On both tax and spending, the Tories’ long-term goal should be Fabian Thatcherism. As long as the economy is growing healthily, a Tory government should aim to spend a lower percentage of the national income every year and own a lower percentage of the nation’s wealth. Even if we were dealing in fractions of 1 per cent, this would add up to significant sums by the end of a parliament. Assuming economic growth, it would also be compatible with real-term spending increases.
At the same time, a Tory government should also pursue a covertly radical strategy to restructure the modern state. The instruments of government can be divided into two categories. There are the ethos-based organisations: the armed forces, the Foreign Office, and the higher ranks of the home Civil Service, at least until New Labour tried to turn them into a glorified press office. In a previous era, the police force was ethos-based, but ethos depends on leadership, which most contemporary policemen are not receiving. There was also a time when a majority of state schools had a sound ethos, before this was undermined by comprehensivisation and trade unionism. Until a generation ago, the NHS had a strong ethos. That too has been widely eroded.
When the ethos has vanished, or never existed, and the public sector is merely providing goods and services, the result is low productivity and waste. As Tony Blair has discovered, and all his predecessors could have told him, where there is no ethos but merely a large bureaucracy, the best ministerial intentions are either frustrated or distorted.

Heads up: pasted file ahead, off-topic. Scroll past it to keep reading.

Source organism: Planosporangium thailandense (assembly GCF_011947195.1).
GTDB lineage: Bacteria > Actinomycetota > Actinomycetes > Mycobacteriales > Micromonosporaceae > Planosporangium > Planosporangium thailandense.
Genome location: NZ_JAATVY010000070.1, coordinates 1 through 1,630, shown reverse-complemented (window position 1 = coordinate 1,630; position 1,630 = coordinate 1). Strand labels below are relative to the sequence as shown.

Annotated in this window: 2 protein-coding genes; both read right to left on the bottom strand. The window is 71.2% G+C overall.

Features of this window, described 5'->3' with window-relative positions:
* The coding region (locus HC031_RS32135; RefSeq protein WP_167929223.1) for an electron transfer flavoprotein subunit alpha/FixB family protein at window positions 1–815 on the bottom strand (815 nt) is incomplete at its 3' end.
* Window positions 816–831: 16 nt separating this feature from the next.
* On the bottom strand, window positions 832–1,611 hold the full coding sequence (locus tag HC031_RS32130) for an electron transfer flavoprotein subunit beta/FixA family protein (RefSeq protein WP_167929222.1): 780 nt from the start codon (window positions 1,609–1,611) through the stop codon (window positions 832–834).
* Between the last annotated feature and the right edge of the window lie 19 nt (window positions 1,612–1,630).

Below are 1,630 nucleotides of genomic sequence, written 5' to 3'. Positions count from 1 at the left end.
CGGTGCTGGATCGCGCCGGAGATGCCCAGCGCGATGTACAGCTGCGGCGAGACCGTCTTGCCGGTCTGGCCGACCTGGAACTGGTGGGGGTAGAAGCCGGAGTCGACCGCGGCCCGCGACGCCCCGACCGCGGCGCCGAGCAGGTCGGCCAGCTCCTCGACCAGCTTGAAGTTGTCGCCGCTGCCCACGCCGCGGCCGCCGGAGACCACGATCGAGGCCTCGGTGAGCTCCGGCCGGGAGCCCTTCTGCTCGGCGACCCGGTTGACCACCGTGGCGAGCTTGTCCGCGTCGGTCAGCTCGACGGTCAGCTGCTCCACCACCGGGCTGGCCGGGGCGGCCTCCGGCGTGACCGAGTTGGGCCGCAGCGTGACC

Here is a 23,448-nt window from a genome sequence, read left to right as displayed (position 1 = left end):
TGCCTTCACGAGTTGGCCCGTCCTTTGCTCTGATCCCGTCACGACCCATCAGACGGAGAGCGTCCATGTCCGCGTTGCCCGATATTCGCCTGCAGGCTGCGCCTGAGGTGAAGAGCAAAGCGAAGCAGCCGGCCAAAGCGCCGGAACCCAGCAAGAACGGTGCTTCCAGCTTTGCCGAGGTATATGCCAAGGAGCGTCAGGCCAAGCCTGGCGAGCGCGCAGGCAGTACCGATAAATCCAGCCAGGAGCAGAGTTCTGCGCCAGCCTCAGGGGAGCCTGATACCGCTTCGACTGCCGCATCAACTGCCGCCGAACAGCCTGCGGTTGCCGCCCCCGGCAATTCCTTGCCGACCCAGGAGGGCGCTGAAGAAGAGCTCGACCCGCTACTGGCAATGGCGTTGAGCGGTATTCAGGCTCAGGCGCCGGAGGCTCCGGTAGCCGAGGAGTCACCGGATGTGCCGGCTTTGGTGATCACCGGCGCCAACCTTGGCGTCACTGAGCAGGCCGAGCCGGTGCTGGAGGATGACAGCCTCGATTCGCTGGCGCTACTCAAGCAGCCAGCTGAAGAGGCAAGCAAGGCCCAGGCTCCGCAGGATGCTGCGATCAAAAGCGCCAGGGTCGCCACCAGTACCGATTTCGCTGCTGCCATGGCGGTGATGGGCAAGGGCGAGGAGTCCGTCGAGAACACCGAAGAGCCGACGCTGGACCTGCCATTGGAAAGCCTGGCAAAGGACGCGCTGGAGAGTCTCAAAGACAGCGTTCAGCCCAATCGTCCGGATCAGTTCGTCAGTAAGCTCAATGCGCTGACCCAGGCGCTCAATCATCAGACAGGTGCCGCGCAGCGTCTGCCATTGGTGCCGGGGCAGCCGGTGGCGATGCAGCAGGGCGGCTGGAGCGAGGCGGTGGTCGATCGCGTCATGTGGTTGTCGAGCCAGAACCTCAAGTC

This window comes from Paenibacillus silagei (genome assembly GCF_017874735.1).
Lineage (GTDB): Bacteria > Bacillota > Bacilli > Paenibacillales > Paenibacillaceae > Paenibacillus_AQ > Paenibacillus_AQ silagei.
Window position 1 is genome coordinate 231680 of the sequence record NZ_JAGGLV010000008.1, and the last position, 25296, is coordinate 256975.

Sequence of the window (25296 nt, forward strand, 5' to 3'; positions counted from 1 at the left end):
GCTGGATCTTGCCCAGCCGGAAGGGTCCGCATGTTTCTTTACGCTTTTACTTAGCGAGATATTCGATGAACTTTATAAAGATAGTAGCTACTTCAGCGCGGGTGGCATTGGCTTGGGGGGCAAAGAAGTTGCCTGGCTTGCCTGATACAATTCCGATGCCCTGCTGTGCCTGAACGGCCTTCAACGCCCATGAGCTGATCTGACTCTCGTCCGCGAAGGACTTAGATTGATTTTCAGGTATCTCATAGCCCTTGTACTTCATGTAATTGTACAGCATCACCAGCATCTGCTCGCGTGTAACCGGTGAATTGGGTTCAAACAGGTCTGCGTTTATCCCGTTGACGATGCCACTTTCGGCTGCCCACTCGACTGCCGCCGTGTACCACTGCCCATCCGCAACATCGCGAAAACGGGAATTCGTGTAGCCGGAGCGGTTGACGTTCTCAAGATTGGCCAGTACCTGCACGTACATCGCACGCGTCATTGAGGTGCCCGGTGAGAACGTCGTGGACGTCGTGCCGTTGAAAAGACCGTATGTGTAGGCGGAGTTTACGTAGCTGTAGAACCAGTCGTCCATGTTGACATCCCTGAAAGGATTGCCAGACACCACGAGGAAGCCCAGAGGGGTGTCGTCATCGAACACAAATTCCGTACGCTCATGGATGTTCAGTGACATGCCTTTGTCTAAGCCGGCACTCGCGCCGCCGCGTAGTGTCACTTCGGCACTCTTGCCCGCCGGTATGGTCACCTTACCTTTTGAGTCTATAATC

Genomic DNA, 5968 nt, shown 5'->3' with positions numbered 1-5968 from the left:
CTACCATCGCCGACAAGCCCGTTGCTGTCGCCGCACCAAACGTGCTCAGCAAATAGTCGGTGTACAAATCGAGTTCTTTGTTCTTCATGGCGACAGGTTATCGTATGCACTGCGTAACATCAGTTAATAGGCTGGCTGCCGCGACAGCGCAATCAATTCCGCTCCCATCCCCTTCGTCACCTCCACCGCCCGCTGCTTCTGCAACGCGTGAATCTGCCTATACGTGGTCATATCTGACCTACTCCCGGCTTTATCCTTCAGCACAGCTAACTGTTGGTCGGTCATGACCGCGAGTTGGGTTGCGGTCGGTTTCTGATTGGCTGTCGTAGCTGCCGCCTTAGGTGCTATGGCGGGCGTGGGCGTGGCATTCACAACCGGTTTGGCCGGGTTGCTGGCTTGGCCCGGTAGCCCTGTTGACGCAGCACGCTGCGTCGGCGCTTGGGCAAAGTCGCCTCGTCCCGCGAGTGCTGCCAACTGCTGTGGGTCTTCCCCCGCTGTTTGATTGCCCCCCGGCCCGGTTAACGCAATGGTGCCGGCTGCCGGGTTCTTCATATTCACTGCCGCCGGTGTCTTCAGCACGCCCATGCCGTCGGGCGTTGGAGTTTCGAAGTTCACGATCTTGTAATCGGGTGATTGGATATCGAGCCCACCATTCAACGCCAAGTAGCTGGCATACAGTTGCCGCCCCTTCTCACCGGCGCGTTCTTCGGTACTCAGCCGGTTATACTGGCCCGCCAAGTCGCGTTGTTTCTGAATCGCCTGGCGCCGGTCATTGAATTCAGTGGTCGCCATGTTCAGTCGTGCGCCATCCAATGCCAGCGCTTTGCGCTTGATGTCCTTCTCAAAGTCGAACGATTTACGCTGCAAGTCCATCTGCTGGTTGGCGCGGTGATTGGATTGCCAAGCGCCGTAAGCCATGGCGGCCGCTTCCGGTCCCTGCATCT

Back in 1979, Sir John Hoskyns, then head of the No. 10 policy unit, realised that the health service was an accountant-free zone and that no one knew what anything cost. As a result, one area health authority would spend three times as much as its neighbour on a certain course of treatment, without any discernible improvement in patient care. John Hoskyns persuaded ministers that the NHS needed better management to ensure an efficient use of resources. So far, so sensible, but look what happened. Management proliferated, costs rocketed, and the goal of efficiently deployed resources is as elusive as ever.
A few years later, when Ken Baker was education secretary, he decided that he ought to find out whether schoolchildren were learning anything. He decreed that there should be tests to monitor their progress. That sounds straightforward, yet it began a process which has now led to 12 pages of bumf arriving each school day on every state school headmaster’s desk.
It happens again and again. A minister devises a simple scheme for enhancing human happiness. He hands it over to the government machine, and immediately discovers that he has been transported to Dr Frankenstein’s laboratory. The modern state is too big and too chaotic to deliver efficiency, and for all its talk about delivering, this government has made matters worse.
It will require a Tory government to put matters right. A Tory government: on present trends, that would need the combined efforts of Frankenstein, Einstein and Wittgenstein. For the present we will have to make do with Messrs Howard and Letwin, aided by David James. They have got to make the most of Mr James. He really is the Tories’ last hope.